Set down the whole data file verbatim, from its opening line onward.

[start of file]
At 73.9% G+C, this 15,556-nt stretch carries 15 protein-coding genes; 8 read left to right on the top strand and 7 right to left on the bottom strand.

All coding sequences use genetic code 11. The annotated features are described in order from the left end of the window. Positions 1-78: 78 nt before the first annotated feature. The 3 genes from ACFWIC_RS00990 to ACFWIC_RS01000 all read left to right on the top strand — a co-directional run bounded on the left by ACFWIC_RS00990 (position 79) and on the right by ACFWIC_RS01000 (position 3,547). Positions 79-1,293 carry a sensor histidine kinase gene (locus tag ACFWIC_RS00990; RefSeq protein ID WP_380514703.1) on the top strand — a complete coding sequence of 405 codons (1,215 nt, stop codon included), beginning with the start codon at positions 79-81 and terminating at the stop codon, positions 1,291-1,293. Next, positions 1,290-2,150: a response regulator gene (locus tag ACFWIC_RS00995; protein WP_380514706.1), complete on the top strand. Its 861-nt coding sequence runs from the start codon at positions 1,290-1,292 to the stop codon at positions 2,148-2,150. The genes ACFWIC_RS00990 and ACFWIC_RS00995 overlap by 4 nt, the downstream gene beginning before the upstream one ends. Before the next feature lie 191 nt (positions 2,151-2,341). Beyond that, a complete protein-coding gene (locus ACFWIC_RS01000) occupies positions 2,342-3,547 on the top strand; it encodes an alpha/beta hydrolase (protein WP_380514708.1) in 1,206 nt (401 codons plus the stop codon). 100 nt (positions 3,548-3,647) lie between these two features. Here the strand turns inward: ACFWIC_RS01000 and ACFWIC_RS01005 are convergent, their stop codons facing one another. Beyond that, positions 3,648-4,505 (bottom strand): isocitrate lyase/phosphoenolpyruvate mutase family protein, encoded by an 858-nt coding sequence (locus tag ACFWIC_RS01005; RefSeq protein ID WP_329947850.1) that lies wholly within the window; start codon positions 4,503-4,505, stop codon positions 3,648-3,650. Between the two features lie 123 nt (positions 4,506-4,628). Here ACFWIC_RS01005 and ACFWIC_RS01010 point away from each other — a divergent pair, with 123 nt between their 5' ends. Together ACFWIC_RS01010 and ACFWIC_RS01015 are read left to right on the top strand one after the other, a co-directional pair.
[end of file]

At 73.9% G+C, this 15,556-nt stretch carries 15 protein-coding genes; 8 read left to right on the top strand and 7 right to left on the bottom strand.

All coding sequences use genetic code 11. The annotated features are described in order from the left end of the window. Positions 1-78: 78 nt before the first annotated feature. The 3 genes from ACFWIC_RS00990 to ACFWIC_RS01000 all read left to right on the top strand — a co-directional run bounded on the left by ACFWIC_RS00990 (position 79) and on the right by ACFWIC_RS01000 (position 3,547). Positions 79-1,293 carry a sensor histidine kinase gene (locus tag ACFWIC_RS00990; RefSeq protein ID WP_380514703.1) on the top strand — a complete coding sequence of 405 codons (1,215 nt, stop codon included), beginning with the start codon at positions 79-81 and terminating at the stop codon, positions 1,291-1,293. Next, positions 1,290-2,150: a response regulator gene (locus tag ACFWIC_RS00995; protein WP_380514706.1), complete on the top strand. Its 861-nt coding sequence runs from the start codon at positions 1,290-1,292 to the stop codon at positions 2,148-2,150. The genes ACFWIC_RS00990 and ACFWIC_RS00995 overlap by 4 nt, the downstream gene beginning before the upstream one ends. Before the next feature lie 191 nt (positions 2,151-2,341). Beyond that, a complete protein-coding gene (locus ACFWIC_RS01000) occupies positions 2,342-3,547 on the top strand; it encodes an alpha/beta hydrolase (protein WP_380514708.1) in 1,206 nt (401 codons plus the stop codon). 100 nt (positions 3,548-3,647) lie between these two features. Here the strand turns inward: ACFWIC_RS01000 and ACFWIC_RS01005 are convergent, their stop codons facing one another. Beyond that, positions 3,648-4,505 (bottom strand): isocitrate lyase/phosphoenolpyruvate mutase family protein, encoded by an 858-nt coding sequence (locus tag ACFWIC_RS01005; RefSeq protein ID WP_329947850.1) that lies wholly within the window; start codon positions 4,503-4,505, stop codon positions 3,648-3,650. Between the two features lie 123 nt (positions 4,506-4,628). Here ACFWIC_RS01005 and ACFWIC_RS01010 point away from each other — a divergent pair, with 123 nt between their 5' ends. Together ACFWIC_RS01010 and ACFWIC_RS01015 are read left to right on the top strand one after the other, a co-directional pair.